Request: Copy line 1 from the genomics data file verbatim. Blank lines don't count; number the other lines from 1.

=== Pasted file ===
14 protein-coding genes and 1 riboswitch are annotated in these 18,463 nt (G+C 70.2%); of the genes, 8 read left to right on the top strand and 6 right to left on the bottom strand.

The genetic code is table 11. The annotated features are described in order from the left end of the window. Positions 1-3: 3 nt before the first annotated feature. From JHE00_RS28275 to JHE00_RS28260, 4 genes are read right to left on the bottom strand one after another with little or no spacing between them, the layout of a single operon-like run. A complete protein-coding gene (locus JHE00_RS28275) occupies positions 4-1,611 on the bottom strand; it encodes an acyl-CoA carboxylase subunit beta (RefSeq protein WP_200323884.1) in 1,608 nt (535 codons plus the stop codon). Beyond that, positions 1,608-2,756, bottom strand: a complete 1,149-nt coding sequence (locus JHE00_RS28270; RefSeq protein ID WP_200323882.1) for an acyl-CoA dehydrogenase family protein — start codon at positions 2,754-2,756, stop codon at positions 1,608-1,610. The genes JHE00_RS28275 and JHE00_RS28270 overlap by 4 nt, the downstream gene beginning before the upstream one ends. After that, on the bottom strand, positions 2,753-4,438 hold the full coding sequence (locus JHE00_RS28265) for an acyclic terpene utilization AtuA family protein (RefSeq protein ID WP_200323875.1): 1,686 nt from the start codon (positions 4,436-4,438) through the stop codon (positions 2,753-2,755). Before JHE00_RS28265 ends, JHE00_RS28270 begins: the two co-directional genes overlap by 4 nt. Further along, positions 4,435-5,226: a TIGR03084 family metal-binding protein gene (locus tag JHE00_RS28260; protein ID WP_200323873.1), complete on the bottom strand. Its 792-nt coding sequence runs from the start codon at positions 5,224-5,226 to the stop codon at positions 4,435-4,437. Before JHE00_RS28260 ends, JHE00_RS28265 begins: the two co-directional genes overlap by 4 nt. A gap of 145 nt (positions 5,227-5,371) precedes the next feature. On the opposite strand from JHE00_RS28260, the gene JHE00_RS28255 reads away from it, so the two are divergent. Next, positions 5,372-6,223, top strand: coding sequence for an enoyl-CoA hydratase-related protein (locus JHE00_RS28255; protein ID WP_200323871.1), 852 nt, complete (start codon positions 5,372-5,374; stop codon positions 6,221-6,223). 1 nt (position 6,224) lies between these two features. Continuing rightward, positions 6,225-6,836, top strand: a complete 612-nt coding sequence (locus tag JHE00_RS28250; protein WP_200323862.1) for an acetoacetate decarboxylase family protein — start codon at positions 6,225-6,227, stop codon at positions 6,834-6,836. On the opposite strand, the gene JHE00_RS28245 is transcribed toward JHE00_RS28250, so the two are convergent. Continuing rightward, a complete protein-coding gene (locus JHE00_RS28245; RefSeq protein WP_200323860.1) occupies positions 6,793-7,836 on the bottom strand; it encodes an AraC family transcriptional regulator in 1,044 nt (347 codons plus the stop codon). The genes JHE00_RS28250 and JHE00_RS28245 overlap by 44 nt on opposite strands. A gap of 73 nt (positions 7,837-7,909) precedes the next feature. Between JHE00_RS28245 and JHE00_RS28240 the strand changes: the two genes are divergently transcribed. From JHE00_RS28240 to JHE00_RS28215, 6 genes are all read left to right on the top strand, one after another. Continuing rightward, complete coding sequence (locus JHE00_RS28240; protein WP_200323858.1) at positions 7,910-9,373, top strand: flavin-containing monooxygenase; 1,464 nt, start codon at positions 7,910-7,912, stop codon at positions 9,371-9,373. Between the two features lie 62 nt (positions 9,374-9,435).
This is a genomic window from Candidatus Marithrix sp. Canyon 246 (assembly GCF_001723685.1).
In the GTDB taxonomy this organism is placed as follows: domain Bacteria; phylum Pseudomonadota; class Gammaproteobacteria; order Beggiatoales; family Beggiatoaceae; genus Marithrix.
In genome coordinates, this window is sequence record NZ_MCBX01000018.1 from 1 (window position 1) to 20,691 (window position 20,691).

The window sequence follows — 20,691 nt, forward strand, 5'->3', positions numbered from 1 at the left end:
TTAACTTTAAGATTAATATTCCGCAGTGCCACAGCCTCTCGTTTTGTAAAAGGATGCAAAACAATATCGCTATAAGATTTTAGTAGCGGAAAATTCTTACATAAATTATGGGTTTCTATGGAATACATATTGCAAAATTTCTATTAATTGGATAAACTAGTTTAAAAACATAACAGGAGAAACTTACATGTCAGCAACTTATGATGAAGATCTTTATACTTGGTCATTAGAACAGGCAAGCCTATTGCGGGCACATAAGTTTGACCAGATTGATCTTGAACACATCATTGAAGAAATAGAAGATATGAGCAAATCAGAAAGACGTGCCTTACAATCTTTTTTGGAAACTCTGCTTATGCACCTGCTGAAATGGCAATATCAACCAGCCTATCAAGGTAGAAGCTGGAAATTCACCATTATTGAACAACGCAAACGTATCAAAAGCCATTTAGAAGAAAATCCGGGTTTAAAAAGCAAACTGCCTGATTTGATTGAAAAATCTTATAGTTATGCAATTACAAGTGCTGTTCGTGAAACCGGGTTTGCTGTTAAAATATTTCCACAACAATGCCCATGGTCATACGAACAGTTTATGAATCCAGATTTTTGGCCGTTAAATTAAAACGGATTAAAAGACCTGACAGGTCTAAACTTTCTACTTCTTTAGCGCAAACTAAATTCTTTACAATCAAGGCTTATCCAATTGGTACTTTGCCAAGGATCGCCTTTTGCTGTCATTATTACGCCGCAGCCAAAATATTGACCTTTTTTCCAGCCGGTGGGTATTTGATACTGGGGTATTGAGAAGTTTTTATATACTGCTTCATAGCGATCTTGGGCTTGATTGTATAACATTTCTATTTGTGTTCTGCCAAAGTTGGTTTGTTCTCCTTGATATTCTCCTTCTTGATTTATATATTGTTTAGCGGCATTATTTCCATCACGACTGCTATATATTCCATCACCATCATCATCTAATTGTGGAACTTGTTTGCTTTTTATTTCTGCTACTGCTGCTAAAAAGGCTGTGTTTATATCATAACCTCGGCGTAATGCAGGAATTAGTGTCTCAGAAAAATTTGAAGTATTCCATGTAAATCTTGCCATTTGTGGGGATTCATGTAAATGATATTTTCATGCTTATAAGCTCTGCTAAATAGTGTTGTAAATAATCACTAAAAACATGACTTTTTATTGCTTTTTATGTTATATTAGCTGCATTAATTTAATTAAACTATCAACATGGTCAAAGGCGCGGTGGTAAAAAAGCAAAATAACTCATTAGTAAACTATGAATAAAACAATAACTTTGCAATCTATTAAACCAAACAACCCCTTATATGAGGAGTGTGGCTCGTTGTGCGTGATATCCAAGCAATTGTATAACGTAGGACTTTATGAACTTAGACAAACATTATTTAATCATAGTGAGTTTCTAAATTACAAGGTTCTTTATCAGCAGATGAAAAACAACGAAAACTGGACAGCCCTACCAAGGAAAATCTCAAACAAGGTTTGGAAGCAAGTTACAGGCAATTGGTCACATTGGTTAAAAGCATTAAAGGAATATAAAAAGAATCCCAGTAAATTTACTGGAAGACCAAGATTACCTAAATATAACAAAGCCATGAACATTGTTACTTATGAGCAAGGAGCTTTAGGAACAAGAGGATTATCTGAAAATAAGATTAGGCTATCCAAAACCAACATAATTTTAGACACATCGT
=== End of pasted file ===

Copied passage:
14 protein-coding genes and 1 riboswitch are annotated in these 18,463 nt (G+C 70.2%); of the genes, 8 read left to right on the top strand and 6 right to left on the bottom strand.